When Kern Delta opened in the early 1980s, it was a much bigger gin than its operations in recent years. Its five Lummus 158 saw ginning stands were capable of processing a total of about 60 bales of cotton an hour. The original owners also installed two separate lines of pre-cleaning equipment so the operators to increase the flow of cotton into the gin.

As cotton acres have dwindled in the Bakersfield area, growers have run fewer bales of upland cotton through the facility in recent years.

After the members decided to make the conversion at their annual meeting last December, Alderete; Moses Adams, the gin superintendent; and their staff began the process of removing two of the L-158 ginning stands and replacing them with six Lummus roller ginning stands. (Saw gin stands are much wider than those for roller gins.)

“With the remaining saw ginning stands, we believe we can process 18 to 20 bales of upland cotton per hour,” says Alderete. “On the roller stands – and all have the high speed conversion equipment – if we can gin 18 to 20 bales per hour, we’ll be happy.”

Until recently, roller-ginning stands could only process about a bale-per-hour. But the USDA Ginning Laboratory at Mesilla Park, N.M., has developed a conversion kit that allows roller ginners to increase the ginning speed four-fold.

“There are some pretty phenomenal expectations of this new roller stand,” said Earl Williams, president of the California Cotton Ginners and Growers Association. “Unfortunately not enough cotton was run through the stand to answer some important questions, like the life of the rolls. We should have some answers after this fall.”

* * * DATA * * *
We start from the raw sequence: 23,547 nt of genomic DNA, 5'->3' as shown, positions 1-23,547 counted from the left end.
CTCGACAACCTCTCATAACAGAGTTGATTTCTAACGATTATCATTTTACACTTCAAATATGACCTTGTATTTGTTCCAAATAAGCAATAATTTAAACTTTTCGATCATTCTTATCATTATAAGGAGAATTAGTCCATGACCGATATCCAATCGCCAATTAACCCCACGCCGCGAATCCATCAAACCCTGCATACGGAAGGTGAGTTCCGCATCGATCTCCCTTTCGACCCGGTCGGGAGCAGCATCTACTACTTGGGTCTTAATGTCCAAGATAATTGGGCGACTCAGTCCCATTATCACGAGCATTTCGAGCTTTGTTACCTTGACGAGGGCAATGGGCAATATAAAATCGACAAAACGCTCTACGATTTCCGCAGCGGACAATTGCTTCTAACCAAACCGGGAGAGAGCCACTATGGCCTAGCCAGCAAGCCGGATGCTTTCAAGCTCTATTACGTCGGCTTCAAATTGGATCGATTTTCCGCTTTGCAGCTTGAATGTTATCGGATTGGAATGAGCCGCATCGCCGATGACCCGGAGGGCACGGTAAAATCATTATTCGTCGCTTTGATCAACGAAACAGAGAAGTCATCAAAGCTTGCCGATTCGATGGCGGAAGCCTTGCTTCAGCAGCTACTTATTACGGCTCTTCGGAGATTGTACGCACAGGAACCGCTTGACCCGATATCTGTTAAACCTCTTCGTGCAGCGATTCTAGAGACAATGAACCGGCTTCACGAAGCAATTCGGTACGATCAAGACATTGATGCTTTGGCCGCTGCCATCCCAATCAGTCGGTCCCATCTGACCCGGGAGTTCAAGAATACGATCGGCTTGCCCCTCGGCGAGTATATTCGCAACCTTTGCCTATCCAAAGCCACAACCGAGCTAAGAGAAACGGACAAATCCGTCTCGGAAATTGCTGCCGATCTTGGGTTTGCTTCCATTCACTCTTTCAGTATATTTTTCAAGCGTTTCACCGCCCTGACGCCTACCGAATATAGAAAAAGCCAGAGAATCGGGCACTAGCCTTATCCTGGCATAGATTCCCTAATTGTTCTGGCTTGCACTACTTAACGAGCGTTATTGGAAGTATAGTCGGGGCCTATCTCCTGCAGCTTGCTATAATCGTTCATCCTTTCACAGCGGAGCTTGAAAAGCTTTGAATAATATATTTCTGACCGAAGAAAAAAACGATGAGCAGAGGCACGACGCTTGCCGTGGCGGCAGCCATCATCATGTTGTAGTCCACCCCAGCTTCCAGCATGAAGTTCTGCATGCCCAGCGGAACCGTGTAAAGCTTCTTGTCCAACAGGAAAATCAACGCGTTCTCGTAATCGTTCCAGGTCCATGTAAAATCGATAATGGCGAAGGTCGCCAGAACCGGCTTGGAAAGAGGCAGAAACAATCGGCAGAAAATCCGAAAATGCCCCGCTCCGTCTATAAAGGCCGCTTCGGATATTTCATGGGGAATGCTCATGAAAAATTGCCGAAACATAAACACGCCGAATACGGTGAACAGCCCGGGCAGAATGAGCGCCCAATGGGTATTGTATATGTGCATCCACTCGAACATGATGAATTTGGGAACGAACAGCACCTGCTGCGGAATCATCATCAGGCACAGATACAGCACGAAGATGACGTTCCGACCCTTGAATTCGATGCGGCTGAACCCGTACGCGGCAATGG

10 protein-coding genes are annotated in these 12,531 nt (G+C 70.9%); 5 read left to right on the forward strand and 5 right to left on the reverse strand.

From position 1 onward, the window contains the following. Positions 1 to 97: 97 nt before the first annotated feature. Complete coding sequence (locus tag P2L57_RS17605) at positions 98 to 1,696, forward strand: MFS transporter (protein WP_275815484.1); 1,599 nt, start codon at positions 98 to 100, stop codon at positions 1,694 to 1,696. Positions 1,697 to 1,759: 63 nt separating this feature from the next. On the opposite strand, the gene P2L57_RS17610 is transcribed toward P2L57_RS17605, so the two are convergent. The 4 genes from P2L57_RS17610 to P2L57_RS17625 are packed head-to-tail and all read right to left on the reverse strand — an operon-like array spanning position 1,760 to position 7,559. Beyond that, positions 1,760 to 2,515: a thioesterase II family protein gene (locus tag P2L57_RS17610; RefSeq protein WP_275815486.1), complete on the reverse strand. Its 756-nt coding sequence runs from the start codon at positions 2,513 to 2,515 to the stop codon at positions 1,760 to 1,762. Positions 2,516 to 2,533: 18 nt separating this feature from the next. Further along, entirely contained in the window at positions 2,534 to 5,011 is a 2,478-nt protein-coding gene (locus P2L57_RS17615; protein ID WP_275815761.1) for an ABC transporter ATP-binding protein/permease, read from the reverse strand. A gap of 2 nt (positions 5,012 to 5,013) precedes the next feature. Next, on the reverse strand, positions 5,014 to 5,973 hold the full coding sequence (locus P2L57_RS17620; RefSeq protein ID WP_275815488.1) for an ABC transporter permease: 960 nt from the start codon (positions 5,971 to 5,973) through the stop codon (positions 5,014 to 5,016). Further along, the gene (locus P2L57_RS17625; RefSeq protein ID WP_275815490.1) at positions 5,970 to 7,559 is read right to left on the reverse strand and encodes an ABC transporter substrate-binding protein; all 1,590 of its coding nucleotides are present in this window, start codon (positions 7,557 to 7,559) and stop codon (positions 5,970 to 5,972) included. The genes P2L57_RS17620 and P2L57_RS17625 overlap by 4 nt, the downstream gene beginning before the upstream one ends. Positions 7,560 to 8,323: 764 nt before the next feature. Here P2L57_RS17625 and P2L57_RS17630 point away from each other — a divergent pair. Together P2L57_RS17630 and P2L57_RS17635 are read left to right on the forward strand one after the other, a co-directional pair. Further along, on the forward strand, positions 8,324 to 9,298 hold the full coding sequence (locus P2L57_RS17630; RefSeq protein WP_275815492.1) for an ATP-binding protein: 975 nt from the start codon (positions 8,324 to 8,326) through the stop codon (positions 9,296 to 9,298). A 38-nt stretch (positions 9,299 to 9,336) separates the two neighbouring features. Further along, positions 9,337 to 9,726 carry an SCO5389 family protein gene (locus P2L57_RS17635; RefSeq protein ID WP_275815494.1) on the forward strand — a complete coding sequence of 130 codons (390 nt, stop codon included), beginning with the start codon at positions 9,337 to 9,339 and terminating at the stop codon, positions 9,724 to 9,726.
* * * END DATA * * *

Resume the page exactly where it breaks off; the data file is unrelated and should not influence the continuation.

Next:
Williams, a speaker at the Pima Production Summit in Visalia last May, said he expects that about a dozen of the 373 roller gin stands in the 22 cotton gins expected to open this fall will be high-speed versions developed in Mesilla Park. He also said he anticipates an increase of 25 roller gin stands in the San Joaquin Valley.

With the dual pre-cleaning systems in place at Kern Delta, Alderete believes Kern Delta can run both the saw ginning systems and the roller ginning systems at the same time. “We’ll know whether we can do that before long,” he added.

Not having to install additional cleaning equipment helped make the conversion more economical than it could have been. Kern Delta employees will also be able to use the existing power supply to run the new gin stands since it was designed for a bigger operation.

“The gin originally was designed for 5,000 horsepower,” said Alderete. “Over the years, we reduced the power demand to 3,500 hp by eliminating fans that weren’t being used. Now we’re hooking them back up and not having to install new lines into the gin.”

With those kinds of savings, Kern Delta will probably spend less than $1 million on the conversion.

But the demand for roller-ginned Acala remains a prime consideration in the conversion.

“There’s been a good market for roller-ginned Acala,” said Palla. “It’s predicated on higher Pima prices, but the market is definitely there.”

Growers attending the Pima Summit in Visalia heard marketing analysts say the demand for Pima cotton shows little sign of weakening in the near future, another indication that the 7- to 10-cent premium for roller-ginned Acala may continue, says Mark Borba, president of Borba Farms in Riverdale, Calif.

The drought in Texas could also be a factor.

“In the past, if Acala wasn’t available, the mills would go to Australia,” says Borba. “Now they’re more likely to go to the FiberMax varieties in Texas. They’re not as long or as strong, but they’re OK. With the Texas crop so hammered by drought this year, Acala, especially roller-ginned Acala, will be in bigger demand.”